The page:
This refers to an information system that supports managers in day-to-day decision-making, particularly in semi-structured problem solving. DSSs emphasize on small simple models, which can easily be understood and used managers, rather than complex integrated systems that need information specialists to operate.
1. They provide analytical capabilities. DSSs are built explicitly with a variety of models to analyse data, or they can condense large amounts of data into a form, which can be analysed decision makers.
2. They present information in simple graphical form and they may also include tabular representation.
3. They combine both internal and external information to support decision-making. External information for a DSS such as a voyage estimating system could include port rates, fuel costs, and port distances. Internal information could include freight rates for various types of cargo, labour costs, fuel and water consumption, etc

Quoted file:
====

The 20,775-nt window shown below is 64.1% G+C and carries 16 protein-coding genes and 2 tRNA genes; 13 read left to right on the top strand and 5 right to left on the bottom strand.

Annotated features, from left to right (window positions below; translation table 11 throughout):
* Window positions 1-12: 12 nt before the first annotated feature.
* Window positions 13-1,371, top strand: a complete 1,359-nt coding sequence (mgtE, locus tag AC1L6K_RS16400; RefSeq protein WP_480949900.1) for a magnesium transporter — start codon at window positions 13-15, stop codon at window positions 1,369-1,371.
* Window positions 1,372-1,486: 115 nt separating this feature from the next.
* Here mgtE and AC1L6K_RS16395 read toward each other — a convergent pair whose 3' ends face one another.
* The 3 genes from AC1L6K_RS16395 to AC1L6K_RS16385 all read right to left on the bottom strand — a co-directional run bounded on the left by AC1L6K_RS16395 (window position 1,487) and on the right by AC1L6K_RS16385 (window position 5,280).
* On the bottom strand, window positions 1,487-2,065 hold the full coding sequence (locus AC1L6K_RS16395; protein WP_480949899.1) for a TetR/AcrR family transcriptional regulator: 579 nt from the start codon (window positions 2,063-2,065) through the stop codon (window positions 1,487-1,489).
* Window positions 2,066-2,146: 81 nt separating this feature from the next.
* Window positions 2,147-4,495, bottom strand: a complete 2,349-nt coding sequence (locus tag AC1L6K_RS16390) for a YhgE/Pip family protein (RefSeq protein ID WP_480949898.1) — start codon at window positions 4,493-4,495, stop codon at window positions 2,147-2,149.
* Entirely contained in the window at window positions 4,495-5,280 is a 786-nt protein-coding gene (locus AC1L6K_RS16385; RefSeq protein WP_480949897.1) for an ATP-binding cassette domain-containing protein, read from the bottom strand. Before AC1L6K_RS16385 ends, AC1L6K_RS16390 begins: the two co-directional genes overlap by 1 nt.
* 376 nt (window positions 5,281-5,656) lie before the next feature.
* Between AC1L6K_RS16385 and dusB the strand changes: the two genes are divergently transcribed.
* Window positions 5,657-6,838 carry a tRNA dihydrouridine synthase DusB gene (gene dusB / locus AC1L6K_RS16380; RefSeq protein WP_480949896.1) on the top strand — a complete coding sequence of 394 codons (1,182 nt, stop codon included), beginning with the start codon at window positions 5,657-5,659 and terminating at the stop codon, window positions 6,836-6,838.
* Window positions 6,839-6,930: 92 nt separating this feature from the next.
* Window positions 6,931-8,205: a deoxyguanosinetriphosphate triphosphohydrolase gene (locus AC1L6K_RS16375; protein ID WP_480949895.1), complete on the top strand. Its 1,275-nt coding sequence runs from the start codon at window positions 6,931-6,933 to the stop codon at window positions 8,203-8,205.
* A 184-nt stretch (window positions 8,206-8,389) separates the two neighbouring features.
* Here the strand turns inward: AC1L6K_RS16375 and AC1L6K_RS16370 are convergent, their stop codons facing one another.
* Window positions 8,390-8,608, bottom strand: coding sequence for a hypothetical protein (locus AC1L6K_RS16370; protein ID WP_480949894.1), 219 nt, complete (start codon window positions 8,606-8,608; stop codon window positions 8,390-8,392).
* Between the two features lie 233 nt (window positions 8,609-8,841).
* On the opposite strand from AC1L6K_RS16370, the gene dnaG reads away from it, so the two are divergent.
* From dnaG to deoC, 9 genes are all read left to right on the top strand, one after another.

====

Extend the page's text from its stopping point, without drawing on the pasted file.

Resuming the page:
4. The DSS only provides support to decision making providing timely information. It doesn‘t, however, perform decision-making.
5. They are suited for semi-structured problems e.g. a voyage estimating system could answer the question: Given a customer delivery schedule and an offered freight rate, which vessel would be assigned and at what rate in order to maximize profits?
6. They are developed with the participation and often, individual managers or a group of managers to support a range of decisions of concern to them.
7. They‘re common where effective problem solving is enhanced interaction between computer and manager.